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Random Chats > World Fiction- In English, but with other languages thrown in

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message 1: by Michael (new)

Michael Rubin | 2 comments Books in the world fiction category are from around the globe, but should a "world fiction" book in English contain at least some phrases or idioms from other language? Should a book set in Paris contain some French? A book set in Rome some Italian? A book set in Madrid some Spanish? Of course, there may well be translations of phrase in the novel, but should a second language be completely absent?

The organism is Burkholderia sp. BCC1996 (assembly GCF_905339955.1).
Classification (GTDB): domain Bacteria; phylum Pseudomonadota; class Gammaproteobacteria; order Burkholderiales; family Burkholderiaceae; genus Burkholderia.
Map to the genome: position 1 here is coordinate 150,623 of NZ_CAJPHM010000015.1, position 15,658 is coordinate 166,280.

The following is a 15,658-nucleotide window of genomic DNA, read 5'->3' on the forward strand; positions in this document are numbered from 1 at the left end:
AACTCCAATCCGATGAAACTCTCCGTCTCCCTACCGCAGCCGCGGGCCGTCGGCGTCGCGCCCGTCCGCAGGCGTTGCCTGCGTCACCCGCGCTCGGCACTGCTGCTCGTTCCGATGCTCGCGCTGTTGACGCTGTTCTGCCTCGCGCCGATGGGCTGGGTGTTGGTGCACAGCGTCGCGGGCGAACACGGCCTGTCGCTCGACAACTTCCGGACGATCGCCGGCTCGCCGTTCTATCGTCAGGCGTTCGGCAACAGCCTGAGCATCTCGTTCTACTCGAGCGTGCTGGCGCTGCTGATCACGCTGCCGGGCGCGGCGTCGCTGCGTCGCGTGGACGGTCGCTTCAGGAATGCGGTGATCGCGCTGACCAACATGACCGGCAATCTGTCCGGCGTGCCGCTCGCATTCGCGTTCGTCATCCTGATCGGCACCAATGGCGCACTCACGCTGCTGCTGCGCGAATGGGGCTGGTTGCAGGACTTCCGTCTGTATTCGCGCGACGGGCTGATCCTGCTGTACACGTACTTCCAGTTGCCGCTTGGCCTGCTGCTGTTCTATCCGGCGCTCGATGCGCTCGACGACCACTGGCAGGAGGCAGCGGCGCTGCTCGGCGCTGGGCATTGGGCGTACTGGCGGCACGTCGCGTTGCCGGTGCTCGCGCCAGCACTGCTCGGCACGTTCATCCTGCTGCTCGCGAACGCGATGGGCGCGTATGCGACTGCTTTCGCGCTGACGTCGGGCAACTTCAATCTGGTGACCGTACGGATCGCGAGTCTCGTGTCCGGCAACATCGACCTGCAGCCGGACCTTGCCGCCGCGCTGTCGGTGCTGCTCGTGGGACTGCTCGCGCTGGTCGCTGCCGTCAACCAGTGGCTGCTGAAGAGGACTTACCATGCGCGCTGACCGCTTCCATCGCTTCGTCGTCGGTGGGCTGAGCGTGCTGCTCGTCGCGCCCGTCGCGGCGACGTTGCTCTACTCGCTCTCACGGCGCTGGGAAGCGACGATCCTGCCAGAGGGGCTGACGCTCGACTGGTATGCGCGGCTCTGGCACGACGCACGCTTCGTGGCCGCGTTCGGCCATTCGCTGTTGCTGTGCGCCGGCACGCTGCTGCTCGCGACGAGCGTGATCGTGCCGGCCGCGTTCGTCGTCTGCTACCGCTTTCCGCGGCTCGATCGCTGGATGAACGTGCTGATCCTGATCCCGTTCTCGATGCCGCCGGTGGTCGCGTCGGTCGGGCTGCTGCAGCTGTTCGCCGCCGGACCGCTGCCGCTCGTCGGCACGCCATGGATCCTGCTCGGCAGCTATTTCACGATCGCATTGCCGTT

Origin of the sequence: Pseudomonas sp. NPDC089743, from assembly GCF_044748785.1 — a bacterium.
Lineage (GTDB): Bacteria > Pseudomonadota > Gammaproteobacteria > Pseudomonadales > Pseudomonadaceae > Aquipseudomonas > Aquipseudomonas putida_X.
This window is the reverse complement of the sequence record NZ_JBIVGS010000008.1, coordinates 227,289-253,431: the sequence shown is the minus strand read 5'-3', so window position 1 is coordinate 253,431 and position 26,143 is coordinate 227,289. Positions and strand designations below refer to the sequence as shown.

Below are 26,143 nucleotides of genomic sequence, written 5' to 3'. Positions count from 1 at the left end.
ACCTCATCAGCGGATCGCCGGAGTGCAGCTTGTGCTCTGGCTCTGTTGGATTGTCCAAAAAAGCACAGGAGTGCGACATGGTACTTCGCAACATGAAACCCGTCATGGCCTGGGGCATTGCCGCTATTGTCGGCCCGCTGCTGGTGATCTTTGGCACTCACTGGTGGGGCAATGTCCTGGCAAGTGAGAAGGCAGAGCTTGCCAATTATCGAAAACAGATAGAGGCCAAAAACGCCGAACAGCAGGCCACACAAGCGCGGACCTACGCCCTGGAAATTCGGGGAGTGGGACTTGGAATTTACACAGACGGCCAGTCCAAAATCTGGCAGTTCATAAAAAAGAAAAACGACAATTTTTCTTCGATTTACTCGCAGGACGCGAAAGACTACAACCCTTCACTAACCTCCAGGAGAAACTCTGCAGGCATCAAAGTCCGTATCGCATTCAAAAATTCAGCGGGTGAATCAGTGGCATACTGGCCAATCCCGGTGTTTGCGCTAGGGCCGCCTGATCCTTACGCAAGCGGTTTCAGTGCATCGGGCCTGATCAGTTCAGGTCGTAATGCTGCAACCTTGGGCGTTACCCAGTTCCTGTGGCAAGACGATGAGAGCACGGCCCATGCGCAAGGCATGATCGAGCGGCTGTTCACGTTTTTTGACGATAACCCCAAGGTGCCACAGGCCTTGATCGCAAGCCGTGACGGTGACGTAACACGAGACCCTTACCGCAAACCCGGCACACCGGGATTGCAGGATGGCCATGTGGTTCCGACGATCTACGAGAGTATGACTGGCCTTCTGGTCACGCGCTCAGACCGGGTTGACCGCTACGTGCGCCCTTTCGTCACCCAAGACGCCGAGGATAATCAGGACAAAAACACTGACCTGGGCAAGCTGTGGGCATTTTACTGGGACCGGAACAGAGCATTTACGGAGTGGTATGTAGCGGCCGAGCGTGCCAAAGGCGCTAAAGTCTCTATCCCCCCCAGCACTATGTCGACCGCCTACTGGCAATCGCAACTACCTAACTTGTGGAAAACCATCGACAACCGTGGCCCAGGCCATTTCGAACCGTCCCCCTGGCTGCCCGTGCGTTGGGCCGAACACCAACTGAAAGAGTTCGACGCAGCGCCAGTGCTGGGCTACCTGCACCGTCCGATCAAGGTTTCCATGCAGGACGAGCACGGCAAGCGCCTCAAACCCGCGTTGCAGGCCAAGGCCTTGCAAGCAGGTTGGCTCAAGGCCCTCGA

What do you think? Can it really be "world" fiction if everything is in English?

message 2: by Bill (new)

Bill (billinseattle) | 12 comments I'm glad you've brought this up.

I believe an author fails to convey a character and place when some of the native words and expressions are not sprinkled in.

It hit me recently with Water Blue Eyes. I don't think there's a word of Spanish in the translation, and British expressions like "crikey" are used instead. It took me right out of the setting and made for less than satisfying reading.

Most authors writing in their native English about foreign characters or settings (e.g., Jason Webster and Robert Wilson) seem to instinctively grasp the need to incorporate the local language.

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